Silver, which currently trades around $34 an ounce, could rise by nearly 40% in 2013 according to some estimates. One estimate has the price rising to $54 an ounce next year. Bloomberg records a median estimate of $40.25 an ounce for 2013.
The other precious metals — platinum group metals (PGMs) platinum and palladium, among others — are also expected to rise, from current palladium levels of around $680 an ounce to $736, according to Barclays, and $750, according to HSBC. Current platinum prices of around $1,550 an ounce are expected to rise to $1,710 next year, according to HSBC.
Here at 24/7 Wall Street, we looked at some of the drivers behind these price estimates and what 2013 might hold for stocks related to precious metals.
The demand for gold is down to two big drivers going into 2013: emerging market central banks and exchange-traded products backed by physical gold. Central banks, especially from emerging market nations, have been acquiring gold as a means of diversifying their reserve holdings. The yellow metal functions as an insurance policy against the day they will be forced to fire up the printing presses (this could be said of virtually all central banks). Demand from central banks is expected to top 500 tons in 2013, up from an estimated 465 tons this year.
Retail investors in gold either view the yellow metal as a hedge against inflation, a safe haven if the whole world goes crazy, or as just another asset class in which to invest. These investors can choose between ETFs backed by physical gold or gold-mining stocks that are substantially exposed to gold prices.
Funds backed by physical piles of gold run a close second to central banks when it comes to gold demand. The SPDR Gold Shares Trust (NYSEMKT: GLD) and the iShares Gold Trust (NYSEMKT: IAU) both offer shares backed by physical gold and both have demonstrated lacklustre performance this year, with GLD up 1.3% and IAU down more than 6%. The news report of U.S. third-quarter GDP growth rising to 3.1% punished the gold funds yesterday. All gold ETFs worldwide currently hold a record total of 2,630 tons of the yellow metal. The iShares Silver Trust (NYSEMKT: SLV), backed by physical silver, held nearly 19,000 tons at the end of November.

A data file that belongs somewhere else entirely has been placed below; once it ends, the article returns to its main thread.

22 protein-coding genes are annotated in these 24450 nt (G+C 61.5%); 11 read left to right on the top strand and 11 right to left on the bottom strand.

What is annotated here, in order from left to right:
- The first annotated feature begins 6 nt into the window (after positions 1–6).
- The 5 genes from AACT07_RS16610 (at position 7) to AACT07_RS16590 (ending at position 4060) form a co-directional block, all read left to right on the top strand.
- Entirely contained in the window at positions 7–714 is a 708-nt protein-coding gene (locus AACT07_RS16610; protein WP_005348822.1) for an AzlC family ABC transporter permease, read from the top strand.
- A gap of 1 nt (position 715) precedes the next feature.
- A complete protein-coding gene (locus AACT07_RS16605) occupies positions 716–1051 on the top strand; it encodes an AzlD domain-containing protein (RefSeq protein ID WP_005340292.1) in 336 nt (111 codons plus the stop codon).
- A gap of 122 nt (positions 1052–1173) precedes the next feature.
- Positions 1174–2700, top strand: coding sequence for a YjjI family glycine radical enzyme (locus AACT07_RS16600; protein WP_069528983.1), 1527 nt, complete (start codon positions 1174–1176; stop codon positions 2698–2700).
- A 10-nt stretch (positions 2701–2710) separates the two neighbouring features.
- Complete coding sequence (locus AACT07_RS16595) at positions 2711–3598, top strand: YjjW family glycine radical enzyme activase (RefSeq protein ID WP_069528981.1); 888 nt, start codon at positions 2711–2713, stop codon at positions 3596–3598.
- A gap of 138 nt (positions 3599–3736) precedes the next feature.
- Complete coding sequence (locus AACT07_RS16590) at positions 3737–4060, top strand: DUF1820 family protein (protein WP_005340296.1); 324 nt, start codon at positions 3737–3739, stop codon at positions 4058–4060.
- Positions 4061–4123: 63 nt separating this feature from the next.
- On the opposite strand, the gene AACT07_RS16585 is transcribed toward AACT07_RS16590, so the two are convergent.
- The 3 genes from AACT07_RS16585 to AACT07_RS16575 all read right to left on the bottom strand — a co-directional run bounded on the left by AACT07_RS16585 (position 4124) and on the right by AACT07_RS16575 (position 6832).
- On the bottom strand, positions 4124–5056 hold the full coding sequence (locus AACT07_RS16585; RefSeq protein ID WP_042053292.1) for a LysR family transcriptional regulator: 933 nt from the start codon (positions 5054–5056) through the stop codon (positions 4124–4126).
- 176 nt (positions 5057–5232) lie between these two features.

The precious metals sector that looks to be in for the worst time in 2013 is mining. Rising costs, labor unrest and deteriorating ore concentrations made profits hard to come by in 2012 and may get worse next year. Gold miners Barrick Gold Corp. (NYSE: ABX), Goldcorp Inc. (NYSE: GG), Kinross Gold Corp. (NYSE: KCG) and Newmont Mining Co. (NYSE: NEM) are down 27%, 20%, 19% and 28%, respectively, since the beginning of 2012. Only Yamana Gold Inc. (NYSE: AUY) is showing a gain, up nearly 12%. Costs will continue their inexorable rise as ore quality declines causing production to slow. Labor troubles only contribute more to the unsavory equation.
Silver miners Coeur d’Alene Mines Corp. (NYSE: CDE) and Silver Wheaton Inc. (NYSE: SLW) are down 5.5% and up 18.5%, respectively, so far this year. Silver is far more widely used as an industrial metal than is gold, but if the global economy slows down next year, industrial demand for the devil’s metal likely will fall. Investors are expected to purchase 300 tons of silver in 2013, but the physical surplus is not expected to be soaked up by industrial users even if the economy is robust. That means silver prices could experience only a very modest gain next year.
The mining ETFs also have been pummeled this year. The Market Vectors Gold Miners ETF (NYSEMKT: GDX) is down 13.5% so far and the Market Vectors Junior Gold Miners ETF (NYSEMKT: GDXJ) is down more than 18.5%. The Global X Silver Miners ETF is up 4.9% for the year, largely on the strength of Silver Wheaton and Mexico’s two silver mining giants, Fresnillo PLC and Industrias Peñoles. Another large holding, Pan American Silver Corp. (NASDAQ: PAAS), is down more than 19% for the year so far.
So, there are some outside observations as well. Bank of America sees $2,000 gold in 2013. Jefferies came up with a way to pair gold against the gold miners in 2013. Also, here is a list of the central banks that are still buying up gold.
For 2013, mining stocks appear to carry the biggest risk. Physical gold is at risk either as an asset class if the U.S. should tumble off the fiscal cliff or as a safe haven if the cliff is somehow avoided. Silver faces the same risks as gold, but to a lesser degree, owing to its industrial uses. Investors looking for hard assets might want to look hard at silver and then decide if they can live with the volatility of the devil’s metal.
Take a look at other sector outlook pieces from 24/7 Wall St. for 2013:
- A Turnaround for Coal?
- Some Potential Turnarounds and Losers in Cleantech and Alternative Energy
- Semiconductors Look to Be All About Mobile
- Will Base Metals Make a Comeback?
- Next Year’s Biotech Winners
- Ups and Downs in Oil and Gas